China warns of military response to Pelosi’s Taiwan trip – FT
China has reportedly raised the stakes in its row with Washington over US House Speaker Nancy Pelosi’s planned trip to Taiwan, saying it may respond militarily if the California Democrat goes through with the visit.
The latest warnings were privately issued to members of President Joe Biden’s administration, the Financial Times reported on Sunday, citing six unidentified people familiar with the matter. The statement was significantly stronger than the warnings that Chinese officials have given in the past over controversial US actions or policy decisions related to Taiwan.
Pelosi is reportedly scheduled to visit Taipei next month, in what would be the first trip by a House speaker to the breakaway republic since 1997. Chinese Foreign Ministry spokesman Zhao Lijian said last Tuesday that Pelosi’s trip would have a “grave impact” on US-China ties. “If the US were to insist on going down the wrong path, China will take resolute and strong measures to safeguard its sovereignty and territorial integrity. All the ensuing consequences shall be borne by the US side.”
Chinese officials also have argued that a visit to Taipei by such a high-level representative – as House speaker, Pelosi would be next in line to the Oval Office if neither the president nor vice president were able to serve – would violate the US “One China” policy, under which Washington acknowledges Beijing’s claim to sovereignty over Taiwan. On Friday, Chinese Foreign Ministry spokesman Wang Wenbin reiterated Beijing’s vow to take “strong countermeasures,” adding, “We mean what we say.”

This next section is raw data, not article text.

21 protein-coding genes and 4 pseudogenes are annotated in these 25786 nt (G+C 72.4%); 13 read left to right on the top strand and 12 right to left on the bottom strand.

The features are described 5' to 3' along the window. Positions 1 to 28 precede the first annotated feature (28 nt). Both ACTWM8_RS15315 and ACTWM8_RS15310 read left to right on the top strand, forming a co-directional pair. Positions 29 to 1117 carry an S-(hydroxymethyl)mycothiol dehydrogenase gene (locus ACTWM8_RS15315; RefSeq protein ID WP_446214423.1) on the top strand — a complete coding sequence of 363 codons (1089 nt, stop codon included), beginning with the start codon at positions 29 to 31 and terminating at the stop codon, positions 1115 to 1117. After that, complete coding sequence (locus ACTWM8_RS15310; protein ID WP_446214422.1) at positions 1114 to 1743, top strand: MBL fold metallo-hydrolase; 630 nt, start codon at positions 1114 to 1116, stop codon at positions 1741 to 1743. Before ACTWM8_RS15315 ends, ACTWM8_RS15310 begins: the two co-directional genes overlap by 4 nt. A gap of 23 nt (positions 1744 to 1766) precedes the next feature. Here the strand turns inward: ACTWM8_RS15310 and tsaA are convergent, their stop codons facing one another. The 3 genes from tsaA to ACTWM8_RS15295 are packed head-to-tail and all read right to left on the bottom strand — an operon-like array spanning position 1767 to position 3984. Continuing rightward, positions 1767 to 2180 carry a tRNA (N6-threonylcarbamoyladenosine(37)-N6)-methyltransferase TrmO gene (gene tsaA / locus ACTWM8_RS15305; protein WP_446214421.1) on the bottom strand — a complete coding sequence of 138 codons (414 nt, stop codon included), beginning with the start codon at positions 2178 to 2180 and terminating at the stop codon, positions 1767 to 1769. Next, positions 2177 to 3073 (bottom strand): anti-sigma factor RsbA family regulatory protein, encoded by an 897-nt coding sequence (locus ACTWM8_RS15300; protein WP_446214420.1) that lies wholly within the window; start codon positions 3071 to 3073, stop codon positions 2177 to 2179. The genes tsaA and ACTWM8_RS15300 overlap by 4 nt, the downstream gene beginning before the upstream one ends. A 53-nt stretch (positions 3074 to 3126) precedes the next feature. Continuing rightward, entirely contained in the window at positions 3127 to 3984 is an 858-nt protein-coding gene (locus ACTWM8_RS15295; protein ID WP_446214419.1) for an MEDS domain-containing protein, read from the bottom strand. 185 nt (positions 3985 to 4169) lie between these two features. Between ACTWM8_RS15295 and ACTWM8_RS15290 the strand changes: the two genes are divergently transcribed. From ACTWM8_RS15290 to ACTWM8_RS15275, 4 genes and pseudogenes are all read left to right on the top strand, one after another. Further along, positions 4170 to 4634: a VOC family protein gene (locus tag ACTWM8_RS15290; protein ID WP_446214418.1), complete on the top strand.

The Pentagon apparently sees Pelosi’s planned trip as problematic. Pressed on the issue by reporters last Wednesday, Biden replied, “I think that the military thinks it’s not a good idea right now, but I don’t know what the status of it is.”
Pelosi told reporters on Thursday that Biden hadn’t raised any concern directly with her. “I think what the president was saying is, maybe the military was afraid our plane would get shot down or something like that by the Chinese,” she said.
White House officials are trying to assess whether the latest Chinese warning is serious or “brinkmanship” to bluff Pelosi out of taking the trip, the Financial Times said. US National Security Advisor Jake Sullivan opposes the visit over concerns that it would escalate tensions across the Taiwan Strait. The National Security Council has given Pelosi “context, facts and geopolitical relevant information” about the planned visit, leaving her to make her own decision, spokesman John Kirby said.
US-Chinese tensions over Taiwan have escalated in recent months. The Financial Times reported earlier this month that Pelosi intended to visit Taiwan in a show of support amid mounting reunification pressure from the mainland.
Chinese Ambassador to France Lu Shaye said in a June interview that Beijing wouldn’t let Taiwan stand as an independent state. “We’ll retake Taiwan by all means, including military ones. If we can’t reunify the country by peaceful means, what else are we left to do?”
A US congressional delegation defied China’s warnings against going through with a trip to Taiwan last November. Five House members met with Taiwanese officials about economic and security issues, marking the second visit to Taipei that month by members of Congress. Beijing sees such trips as emboldening separatist forces and undermining the foundation of US-China relations.